In Eq. (6), \({\omega }_{ij}\) and \({b}_{ij}\) represent the weight factors and deviations between the \(i\) th and the \(j\) th node, respectively. The weight factor and deviation can be trained and adjusted according to requirements. The calculation \(err\) is shown in Eq. (7).


In Eq. (7), \({n}_{out}\) is the number of nodes in the output layer neuron, \({G}_{i}\) is the true value of the \(i\) th output node, and \({O}_{i}\) represents the calculation result of the \(i\) th node of the ANN. The loss value obtained by ANN backpropagation from the output layer passes through the hidden layer and then enters the input layer, improving accuracy by continuously adjusting trainable parameters. The instantaneous fault rate is calculated for the critical value of the system, as shown in Eq. (8).


In Eq. (8), \({N}_{com}\) is the total number of component types, \(\alpha\) is the proportion of type \(i\) components, \({Q}_{C}^{sys}\) is the charge threshold of IoT devices, \({Q}_{ci}\) is the charge threshold of components in the device, \({n}_{train}\) is the number of samples, \({n}_{in}\) is the number of input layer neuron nodes for training data, and \({N}_{out}\) is the number of nodes for output layer divine elements. For different variables, such as the temperature, voltage, Neutron flux, and charge threshold of IoT equipment, corresponding debugging and calculation are carried out. The charge threshold is the critical charge value. If the threshold value is exceeded, a transient fault will occur. The calculation of temperature can be achieved after the ANN is trained.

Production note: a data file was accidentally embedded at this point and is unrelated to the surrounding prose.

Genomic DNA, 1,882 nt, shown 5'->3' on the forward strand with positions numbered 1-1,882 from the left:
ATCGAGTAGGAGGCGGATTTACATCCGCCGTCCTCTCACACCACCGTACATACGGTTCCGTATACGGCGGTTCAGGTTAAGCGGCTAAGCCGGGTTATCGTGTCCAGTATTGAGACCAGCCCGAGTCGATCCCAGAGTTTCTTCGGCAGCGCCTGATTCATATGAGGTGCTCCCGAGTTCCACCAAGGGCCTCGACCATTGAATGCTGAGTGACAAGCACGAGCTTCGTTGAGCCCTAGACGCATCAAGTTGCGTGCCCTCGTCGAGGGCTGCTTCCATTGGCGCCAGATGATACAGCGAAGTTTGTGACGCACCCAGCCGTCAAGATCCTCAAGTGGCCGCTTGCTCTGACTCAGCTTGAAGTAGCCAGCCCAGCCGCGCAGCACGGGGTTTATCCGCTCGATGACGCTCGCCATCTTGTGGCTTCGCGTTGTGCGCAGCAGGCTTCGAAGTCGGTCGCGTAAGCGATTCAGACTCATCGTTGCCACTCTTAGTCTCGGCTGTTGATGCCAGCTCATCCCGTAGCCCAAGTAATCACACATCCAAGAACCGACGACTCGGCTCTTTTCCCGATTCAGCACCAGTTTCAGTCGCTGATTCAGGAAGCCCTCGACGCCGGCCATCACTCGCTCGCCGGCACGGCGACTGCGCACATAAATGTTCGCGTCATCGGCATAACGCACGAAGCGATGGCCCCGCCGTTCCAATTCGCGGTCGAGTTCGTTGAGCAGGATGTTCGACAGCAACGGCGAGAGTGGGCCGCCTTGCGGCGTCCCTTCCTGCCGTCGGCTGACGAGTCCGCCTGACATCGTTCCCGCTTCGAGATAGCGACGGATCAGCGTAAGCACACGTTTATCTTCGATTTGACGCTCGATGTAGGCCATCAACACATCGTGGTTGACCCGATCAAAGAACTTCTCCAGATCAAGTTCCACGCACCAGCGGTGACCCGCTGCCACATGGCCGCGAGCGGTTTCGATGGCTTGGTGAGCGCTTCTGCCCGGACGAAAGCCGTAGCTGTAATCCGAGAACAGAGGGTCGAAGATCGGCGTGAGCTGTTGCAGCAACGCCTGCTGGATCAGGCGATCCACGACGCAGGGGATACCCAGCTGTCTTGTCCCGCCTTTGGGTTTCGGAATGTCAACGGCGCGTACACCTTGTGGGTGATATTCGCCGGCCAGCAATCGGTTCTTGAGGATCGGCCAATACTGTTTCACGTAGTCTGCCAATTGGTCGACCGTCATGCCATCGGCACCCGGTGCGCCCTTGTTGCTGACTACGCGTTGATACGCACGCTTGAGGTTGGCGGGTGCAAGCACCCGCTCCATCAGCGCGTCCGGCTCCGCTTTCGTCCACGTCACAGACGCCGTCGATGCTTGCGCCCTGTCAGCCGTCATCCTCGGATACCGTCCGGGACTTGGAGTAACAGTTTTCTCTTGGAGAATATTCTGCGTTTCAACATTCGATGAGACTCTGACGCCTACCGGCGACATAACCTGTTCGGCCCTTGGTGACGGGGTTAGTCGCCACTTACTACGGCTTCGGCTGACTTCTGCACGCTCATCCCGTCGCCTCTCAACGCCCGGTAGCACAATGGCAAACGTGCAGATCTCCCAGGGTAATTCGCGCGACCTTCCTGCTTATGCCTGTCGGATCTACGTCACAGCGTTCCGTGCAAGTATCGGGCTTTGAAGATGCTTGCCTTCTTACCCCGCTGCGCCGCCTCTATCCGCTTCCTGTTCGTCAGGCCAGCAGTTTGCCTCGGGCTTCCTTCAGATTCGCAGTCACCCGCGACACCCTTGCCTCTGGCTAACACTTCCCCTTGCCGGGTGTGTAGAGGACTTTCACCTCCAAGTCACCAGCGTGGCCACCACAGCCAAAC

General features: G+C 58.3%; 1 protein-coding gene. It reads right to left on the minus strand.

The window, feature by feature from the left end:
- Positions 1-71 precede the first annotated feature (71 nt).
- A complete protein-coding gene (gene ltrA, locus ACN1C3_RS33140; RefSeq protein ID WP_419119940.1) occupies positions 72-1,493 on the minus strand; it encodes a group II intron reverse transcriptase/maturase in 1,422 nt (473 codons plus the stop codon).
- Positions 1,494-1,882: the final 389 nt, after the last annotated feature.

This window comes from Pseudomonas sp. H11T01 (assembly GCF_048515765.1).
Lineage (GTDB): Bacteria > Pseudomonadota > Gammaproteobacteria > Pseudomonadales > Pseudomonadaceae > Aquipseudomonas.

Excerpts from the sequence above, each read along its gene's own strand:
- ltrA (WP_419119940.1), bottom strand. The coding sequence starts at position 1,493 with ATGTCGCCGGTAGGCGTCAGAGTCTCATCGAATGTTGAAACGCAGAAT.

In numerous practical problems, a considerable body of research has been conducted. Unlike an open-loop system that necessitates precise knowledge of every detail, these problems can be viewed as closed-loop systems. In such closed-loop systems, there is no need for a comprehensive understanding of the entire system, which may lead to substantial discrepancies between the system’s estimation and prediction. Consequently, for IoT systems characterized by high levels of uncertainty, robustness plays a crucial role, as depicted in Fig. 4.